In India, Scoot is poised to launch flights to Chennai and Amritsar from May 24, 2016 and to Jaipur on October 2. The SIA-owned long-haul LCC will now be able to start feeding SIA’s Singapore hub and taking the battle to Jet Airways, which with Etihad at the helm, has had a more or less clear run of international traffic growth over the past two years. Scoot will operate 335 seat 737-800s into Jaipur and Chennai and 375 seat 787-900s to Amritsar. Scoot plans to scale up services to Amritsar and Jaipur to four times a week from July 1 and October 28 respectively and double operations by 2017. If all goes well, we should expect Scoot to link-up with SIA’s part owned Indian domestic carrier Vistara. With 16 destinations, SIA is now the largest international airline group operating into India. SIA is now aligned with China as its number one destination and India its number two – logical thinking.

At the same time Jet Airways, SpiceJet, IndiGo and GoAir are urging the Indian government not to allow creation of overseas hubs by foreign carriers. That is a bit rich coming from Jet Airways, don’t you think?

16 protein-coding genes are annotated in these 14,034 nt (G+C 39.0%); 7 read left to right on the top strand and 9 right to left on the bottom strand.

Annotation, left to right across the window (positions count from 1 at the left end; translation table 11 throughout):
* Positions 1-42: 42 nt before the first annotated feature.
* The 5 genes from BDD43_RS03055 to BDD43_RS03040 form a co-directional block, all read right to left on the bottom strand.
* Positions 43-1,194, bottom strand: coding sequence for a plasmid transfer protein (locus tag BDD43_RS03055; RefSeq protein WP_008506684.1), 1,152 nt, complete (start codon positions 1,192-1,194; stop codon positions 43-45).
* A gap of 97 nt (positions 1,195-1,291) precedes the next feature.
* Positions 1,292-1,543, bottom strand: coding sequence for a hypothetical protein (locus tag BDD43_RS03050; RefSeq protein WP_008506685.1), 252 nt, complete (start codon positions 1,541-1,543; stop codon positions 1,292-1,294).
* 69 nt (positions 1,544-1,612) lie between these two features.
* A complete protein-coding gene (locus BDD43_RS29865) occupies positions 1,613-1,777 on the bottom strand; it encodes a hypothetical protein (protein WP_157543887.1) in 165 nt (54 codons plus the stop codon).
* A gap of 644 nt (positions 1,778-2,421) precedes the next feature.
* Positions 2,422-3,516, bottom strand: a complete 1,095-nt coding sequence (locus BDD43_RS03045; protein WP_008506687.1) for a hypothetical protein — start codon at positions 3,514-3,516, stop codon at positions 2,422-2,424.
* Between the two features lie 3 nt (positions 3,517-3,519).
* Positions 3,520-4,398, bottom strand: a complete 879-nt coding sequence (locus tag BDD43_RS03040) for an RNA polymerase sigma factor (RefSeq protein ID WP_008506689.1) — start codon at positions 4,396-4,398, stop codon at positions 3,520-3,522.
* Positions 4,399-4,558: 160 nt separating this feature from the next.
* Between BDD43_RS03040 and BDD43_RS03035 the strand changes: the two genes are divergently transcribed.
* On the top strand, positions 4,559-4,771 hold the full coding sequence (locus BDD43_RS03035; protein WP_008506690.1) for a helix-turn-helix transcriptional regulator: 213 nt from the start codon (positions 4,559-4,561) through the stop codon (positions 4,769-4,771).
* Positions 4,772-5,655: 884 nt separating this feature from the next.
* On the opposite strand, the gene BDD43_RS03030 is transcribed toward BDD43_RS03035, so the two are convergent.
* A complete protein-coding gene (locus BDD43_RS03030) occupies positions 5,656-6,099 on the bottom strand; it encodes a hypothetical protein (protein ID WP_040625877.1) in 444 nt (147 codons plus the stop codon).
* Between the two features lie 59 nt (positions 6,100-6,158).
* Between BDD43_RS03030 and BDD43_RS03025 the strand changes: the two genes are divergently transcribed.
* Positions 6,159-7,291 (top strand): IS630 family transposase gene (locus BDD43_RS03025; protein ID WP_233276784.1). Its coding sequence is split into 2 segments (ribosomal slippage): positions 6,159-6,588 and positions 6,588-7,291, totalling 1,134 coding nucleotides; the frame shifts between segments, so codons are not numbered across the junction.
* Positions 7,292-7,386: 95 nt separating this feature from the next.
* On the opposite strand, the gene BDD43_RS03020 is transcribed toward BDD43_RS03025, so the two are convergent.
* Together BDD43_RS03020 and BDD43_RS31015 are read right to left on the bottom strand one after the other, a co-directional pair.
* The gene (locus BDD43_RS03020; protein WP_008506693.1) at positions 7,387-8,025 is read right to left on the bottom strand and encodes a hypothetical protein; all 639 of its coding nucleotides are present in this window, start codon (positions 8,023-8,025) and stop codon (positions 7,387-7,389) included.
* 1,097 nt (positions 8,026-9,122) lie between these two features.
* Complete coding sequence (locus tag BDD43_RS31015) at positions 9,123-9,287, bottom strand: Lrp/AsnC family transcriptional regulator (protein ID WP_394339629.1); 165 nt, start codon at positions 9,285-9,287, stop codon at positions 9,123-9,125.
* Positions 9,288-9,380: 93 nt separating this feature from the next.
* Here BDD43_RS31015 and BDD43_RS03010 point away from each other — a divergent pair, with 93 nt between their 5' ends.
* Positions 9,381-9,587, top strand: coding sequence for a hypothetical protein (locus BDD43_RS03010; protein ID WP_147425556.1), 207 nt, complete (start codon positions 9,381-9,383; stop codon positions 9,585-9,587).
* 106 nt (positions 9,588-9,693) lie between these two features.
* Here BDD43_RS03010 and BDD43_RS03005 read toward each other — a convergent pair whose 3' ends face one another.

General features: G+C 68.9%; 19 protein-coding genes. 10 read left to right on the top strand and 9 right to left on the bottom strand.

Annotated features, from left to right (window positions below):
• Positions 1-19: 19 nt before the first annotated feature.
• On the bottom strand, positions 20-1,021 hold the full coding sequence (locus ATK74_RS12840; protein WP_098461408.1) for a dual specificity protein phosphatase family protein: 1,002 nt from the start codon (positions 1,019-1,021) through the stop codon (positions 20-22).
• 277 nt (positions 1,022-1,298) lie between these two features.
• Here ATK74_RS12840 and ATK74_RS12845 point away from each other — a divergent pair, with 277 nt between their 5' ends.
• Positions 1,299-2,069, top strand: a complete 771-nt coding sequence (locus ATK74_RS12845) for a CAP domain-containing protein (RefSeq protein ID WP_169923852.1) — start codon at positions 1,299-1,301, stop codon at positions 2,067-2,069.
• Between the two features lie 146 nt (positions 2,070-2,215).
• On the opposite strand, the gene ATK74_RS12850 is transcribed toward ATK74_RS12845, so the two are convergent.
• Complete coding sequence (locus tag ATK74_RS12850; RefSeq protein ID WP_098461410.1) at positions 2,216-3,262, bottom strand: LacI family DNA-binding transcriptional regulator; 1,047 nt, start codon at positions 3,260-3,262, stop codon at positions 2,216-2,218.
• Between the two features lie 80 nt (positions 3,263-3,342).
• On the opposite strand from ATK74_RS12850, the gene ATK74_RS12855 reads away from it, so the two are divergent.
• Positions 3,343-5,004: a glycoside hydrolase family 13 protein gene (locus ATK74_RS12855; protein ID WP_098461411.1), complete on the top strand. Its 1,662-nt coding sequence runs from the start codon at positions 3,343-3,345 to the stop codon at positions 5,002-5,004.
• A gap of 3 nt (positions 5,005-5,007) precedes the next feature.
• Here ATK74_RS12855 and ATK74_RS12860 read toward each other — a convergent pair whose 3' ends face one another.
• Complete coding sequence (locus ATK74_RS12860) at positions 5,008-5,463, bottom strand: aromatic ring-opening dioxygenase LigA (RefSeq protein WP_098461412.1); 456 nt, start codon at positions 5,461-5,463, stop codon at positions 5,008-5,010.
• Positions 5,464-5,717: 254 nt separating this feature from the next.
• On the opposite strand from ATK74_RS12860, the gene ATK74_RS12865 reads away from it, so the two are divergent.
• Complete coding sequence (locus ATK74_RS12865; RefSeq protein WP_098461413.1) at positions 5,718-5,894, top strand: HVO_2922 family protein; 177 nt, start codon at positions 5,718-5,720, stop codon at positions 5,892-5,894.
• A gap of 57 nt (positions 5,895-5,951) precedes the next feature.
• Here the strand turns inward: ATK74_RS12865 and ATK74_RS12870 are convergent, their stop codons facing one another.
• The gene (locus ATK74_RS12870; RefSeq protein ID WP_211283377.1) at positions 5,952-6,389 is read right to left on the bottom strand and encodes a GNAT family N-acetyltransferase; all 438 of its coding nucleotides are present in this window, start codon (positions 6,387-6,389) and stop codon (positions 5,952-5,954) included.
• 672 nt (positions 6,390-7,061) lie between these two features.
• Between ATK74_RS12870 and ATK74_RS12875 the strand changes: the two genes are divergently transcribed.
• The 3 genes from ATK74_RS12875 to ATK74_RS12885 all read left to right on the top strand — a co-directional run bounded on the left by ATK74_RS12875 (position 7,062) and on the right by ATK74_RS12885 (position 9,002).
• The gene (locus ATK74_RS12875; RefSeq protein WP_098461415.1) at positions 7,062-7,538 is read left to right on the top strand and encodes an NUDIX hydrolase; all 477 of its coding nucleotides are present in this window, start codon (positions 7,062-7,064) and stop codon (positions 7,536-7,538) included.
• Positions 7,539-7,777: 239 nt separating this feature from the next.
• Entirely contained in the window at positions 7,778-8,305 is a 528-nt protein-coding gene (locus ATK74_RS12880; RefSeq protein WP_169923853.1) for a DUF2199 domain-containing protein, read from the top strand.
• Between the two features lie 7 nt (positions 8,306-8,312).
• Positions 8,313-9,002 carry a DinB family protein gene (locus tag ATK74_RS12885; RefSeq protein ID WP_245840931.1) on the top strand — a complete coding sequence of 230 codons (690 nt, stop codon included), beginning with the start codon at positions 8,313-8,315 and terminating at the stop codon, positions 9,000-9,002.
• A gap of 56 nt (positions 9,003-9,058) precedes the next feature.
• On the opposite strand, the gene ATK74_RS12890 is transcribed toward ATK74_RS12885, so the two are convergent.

The Indian market is returning to health as oil prices remain low and passengers carried by domestic airlines has registered a 24.03% growth during Q1 2016 year on year. Drilling down a bit we can see that Spice jet has the highest load factors of 92.3% for February 2016 falling to 91.1% for March, this is mainly because they have the lowest ticket prices. The lowest load factors are with Vistara which at 73.9% for March gives cause for concern. AirAsia has seen rapid improvements to settle at 85.5% for March which is about market average. Air Pegasus enjoyed 85.4% load factor in March 2016 but it had a massive 40.34% cancellation rate. Air Costa also had a very high cancellation rate of 18.28%, hence the regulatory involvement reported on of late.

Indian market March passenger load factor figures:
IndiGo: 85.1%
Air India: 75.7%
Jet Airways: 79.1%
JetLite: 77%
Spicejet: 91.1%
Go Air: 86.3%
Air Costa: 82.1%
AirAsia: 82.7%
Vistara: 74.7%
Air Pegasus: 76.6%
Trujet: 77.9%

Meanwhile in the manufacturing sector, as Airbus slows A380 production, Boeing is looking again at a larger 737 MAX 7 with more seats and extra range. One assumes this is to placate worries from Southwest and, dare I say it, Delta and United. Boeing has named the model under consideration the 737 MAX 7X. It would seat around 150 passengers from 126.

Dino D'Amore
By Dino D'Amore April 22, 2016 18:09